NYSDOH: Eligible and exposed students without booster can’t play sports for 5 days, must quarantine

ROCHESTER, N.Y. (WHEC) — The New York State Department of Health (NYSDOH) sent a memo to school administrators and local health officials on Monday notifying them of a new rule pertaining to sports and extracurricular activities, that will apply to anyone age 12 and up who is eligible for the COVID-19 booster shot.

Students in that age range without the booster will still be able to participate in sports and extracurricular activities but if they are exposed to COVID-19, they are expected to follow a five-day quarantine aside from in-person class and bus transportation. Students with the booster do not need to quarantine if exposed and can continue to practice/play.

The rule doesn’t apply to kids ages 5-11 who aren’t yet eligible for the booster shot.

Julie Cecchini has two sons in high school.

“Both boys are seasoned three-sport athletes,” she told News10NBC.

That was the reason they decided to get vaccinated in the first place, but now, they’ll have to be boosted too in order to avoid quarantine if exposed to COVID-19 and Cecchini doesn’t like that.

“When you put these guidelines in, hand these mandates down…you’re pressuring kids who really aren’t old enough to make decisions like this and it’s all because of that fear of missing out,” she said.

The memo was sent to school districts and local health departments this week notifying them of the change and promising full updated guidelines soon.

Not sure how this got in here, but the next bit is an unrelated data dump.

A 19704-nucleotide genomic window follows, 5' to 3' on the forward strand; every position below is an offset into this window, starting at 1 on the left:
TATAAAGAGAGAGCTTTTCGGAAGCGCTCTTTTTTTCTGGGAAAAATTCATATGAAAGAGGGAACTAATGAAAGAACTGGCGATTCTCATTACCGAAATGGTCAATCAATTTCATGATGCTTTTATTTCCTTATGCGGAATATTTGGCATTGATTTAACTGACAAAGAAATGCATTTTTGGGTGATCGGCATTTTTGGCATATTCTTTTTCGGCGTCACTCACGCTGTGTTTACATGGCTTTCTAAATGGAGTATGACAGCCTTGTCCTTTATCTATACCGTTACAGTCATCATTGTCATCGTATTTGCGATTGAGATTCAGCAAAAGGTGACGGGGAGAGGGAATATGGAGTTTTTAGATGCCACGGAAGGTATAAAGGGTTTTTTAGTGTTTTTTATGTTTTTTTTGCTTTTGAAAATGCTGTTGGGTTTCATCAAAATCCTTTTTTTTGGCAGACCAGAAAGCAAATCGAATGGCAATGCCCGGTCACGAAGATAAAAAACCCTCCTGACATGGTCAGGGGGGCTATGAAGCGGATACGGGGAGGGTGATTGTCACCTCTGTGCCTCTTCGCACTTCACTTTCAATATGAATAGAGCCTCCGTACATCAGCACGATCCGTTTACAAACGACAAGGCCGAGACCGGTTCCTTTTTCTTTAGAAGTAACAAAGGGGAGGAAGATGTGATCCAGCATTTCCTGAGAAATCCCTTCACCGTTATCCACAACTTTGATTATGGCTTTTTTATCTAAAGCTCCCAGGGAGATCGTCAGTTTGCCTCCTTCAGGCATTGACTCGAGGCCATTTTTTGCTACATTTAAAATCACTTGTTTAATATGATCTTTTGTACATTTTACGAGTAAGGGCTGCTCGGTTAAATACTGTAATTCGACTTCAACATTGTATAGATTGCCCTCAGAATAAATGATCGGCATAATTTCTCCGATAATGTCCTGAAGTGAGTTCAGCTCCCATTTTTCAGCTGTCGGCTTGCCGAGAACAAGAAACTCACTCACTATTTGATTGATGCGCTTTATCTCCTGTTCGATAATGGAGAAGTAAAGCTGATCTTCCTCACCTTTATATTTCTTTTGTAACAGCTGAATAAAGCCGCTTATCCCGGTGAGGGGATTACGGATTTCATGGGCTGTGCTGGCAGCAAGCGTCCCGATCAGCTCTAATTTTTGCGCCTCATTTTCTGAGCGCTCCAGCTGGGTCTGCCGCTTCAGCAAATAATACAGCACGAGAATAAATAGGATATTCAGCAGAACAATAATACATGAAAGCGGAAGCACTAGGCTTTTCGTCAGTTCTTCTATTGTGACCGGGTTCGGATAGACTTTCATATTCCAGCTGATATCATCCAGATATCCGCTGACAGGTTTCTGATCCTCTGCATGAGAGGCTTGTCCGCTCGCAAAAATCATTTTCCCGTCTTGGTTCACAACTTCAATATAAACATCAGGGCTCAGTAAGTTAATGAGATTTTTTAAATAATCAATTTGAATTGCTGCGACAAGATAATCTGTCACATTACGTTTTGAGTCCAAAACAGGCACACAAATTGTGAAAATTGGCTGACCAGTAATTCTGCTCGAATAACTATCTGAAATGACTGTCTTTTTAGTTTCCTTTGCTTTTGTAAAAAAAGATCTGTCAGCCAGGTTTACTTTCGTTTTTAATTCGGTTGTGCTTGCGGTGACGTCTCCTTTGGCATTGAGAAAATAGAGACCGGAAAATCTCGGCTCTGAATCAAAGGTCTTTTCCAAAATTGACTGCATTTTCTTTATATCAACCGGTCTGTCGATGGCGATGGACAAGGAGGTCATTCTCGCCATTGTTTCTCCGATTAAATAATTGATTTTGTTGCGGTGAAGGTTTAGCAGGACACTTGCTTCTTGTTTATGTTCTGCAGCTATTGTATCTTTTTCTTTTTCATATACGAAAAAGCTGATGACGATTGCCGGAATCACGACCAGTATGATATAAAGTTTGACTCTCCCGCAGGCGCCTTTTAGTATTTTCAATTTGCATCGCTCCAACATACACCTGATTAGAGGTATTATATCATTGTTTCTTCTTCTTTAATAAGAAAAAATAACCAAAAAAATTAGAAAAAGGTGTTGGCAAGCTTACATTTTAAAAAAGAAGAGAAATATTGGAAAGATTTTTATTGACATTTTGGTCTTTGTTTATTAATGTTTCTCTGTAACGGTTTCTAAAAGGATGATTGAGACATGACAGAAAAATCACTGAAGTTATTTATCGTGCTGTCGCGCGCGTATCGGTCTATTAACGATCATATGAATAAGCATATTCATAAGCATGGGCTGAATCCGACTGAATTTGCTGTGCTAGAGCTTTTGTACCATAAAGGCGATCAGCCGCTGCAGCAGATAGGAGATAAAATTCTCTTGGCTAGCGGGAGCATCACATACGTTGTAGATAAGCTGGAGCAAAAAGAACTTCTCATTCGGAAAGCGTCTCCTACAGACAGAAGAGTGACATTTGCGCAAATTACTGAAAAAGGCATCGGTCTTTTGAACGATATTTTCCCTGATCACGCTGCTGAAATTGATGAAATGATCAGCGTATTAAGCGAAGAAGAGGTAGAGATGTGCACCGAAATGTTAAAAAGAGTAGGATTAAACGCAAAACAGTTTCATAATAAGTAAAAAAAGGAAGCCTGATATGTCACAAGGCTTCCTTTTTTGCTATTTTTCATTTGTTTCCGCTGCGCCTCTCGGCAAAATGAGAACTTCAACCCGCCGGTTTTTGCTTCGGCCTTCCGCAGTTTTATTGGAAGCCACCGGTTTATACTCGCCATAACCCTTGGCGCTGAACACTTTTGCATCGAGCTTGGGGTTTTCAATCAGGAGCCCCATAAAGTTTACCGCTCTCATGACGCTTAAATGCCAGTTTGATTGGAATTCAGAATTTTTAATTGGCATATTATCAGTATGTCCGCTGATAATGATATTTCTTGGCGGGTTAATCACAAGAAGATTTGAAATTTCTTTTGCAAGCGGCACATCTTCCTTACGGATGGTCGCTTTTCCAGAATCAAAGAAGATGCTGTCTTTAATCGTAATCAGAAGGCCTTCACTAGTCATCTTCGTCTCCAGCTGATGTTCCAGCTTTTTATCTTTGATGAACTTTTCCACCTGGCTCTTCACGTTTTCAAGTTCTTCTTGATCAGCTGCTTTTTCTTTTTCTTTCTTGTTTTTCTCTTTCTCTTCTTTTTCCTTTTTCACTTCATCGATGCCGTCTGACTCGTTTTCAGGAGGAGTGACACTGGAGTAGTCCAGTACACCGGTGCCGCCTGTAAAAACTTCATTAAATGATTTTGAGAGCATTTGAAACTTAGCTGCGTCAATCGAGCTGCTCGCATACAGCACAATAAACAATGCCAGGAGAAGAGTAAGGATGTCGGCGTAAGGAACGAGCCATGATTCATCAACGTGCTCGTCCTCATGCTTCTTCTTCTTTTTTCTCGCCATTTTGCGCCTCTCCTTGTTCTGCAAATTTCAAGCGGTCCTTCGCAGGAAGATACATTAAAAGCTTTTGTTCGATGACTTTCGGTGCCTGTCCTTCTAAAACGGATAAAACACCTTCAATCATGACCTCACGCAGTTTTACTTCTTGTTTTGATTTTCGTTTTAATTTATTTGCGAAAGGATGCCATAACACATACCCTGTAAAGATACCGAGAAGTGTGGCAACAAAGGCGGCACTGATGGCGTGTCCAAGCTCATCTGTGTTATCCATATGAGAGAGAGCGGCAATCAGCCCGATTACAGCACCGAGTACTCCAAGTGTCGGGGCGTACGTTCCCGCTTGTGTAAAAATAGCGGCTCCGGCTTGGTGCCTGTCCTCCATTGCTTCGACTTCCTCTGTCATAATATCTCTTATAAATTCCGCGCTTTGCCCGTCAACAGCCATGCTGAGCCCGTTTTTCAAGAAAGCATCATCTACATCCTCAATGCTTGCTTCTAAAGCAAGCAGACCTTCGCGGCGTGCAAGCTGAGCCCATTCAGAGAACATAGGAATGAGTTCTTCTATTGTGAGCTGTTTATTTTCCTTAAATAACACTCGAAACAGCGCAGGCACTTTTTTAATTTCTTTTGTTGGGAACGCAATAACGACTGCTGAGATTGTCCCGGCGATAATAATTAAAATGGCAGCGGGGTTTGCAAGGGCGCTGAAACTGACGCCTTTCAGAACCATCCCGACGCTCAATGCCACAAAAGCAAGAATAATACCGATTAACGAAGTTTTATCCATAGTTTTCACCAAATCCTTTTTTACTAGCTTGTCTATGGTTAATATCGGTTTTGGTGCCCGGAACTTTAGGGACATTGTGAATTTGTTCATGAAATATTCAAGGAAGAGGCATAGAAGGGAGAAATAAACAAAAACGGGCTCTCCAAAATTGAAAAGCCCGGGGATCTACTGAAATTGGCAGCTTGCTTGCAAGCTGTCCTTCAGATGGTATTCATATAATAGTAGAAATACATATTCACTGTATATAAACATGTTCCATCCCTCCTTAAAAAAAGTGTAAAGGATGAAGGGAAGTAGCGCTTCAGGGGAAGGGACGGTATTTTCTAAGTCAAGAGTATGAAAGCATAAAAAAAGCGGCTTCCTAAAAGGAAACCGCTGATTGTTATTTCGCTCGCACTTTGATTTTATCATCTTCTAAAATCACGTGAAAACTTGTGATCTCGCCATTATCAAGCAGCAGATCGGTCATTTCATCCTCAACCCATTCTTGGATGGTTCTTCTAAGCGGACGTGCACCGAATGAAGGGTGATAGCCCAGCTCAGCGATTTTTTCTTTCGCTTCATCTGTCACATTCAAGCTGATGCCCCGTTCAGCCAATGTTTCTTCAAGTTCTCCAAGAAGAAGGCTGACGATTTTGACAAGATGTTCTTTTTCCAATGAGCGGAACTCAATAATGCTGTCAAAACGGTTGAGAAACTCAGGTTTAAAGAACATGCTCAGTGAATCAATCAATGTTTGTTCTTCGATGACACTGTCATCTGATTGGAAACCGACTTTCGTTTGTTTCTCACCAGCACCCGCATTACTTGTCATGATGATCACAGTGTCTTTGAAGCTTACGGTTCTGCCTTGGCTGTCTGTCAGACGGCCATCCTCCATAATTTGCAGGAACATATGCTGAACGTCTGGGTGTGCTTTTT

County leaders tell News10NBC, this will be on school districts.

“That’s between the school and their parents, that relationship is there… not with the local health departments,” said Ontario County Public Health Director Mary Beer.

In a statement on Wednesday, the President of the Monroe County Council of School Superintendents Bo Wright told News10NBC, “There has been a flurry of activity during the past week relating to health and safety guidance provided by the New York State Department of Health. We are in the process of working with local health officials to seek clarification about what these updates mean for local schools.”

Canandaigua Superintendent Jamie Farr says the timing of this update from NYSDOH is a bit ironic.

“They no longer are able to contact trace they can’t keep up and the same can be said with schools…we’re barely keeping up and then we receive this notification that not only do we have to keep doing what we are doing, here’s another layer that we have to add to that that creates more work for us,” Farr said.

Superintendent Farr got the letter but he’s waiting for full guidance to see if there is any wiggle-room.

“Do we still have enough autonomy to say we can continue on the path that we’re already on, I don’t have an answer to that yet,” he says and until he and other superintendent’s do, “my intention is that will continue to operate as we have been until we’re told otherwise.”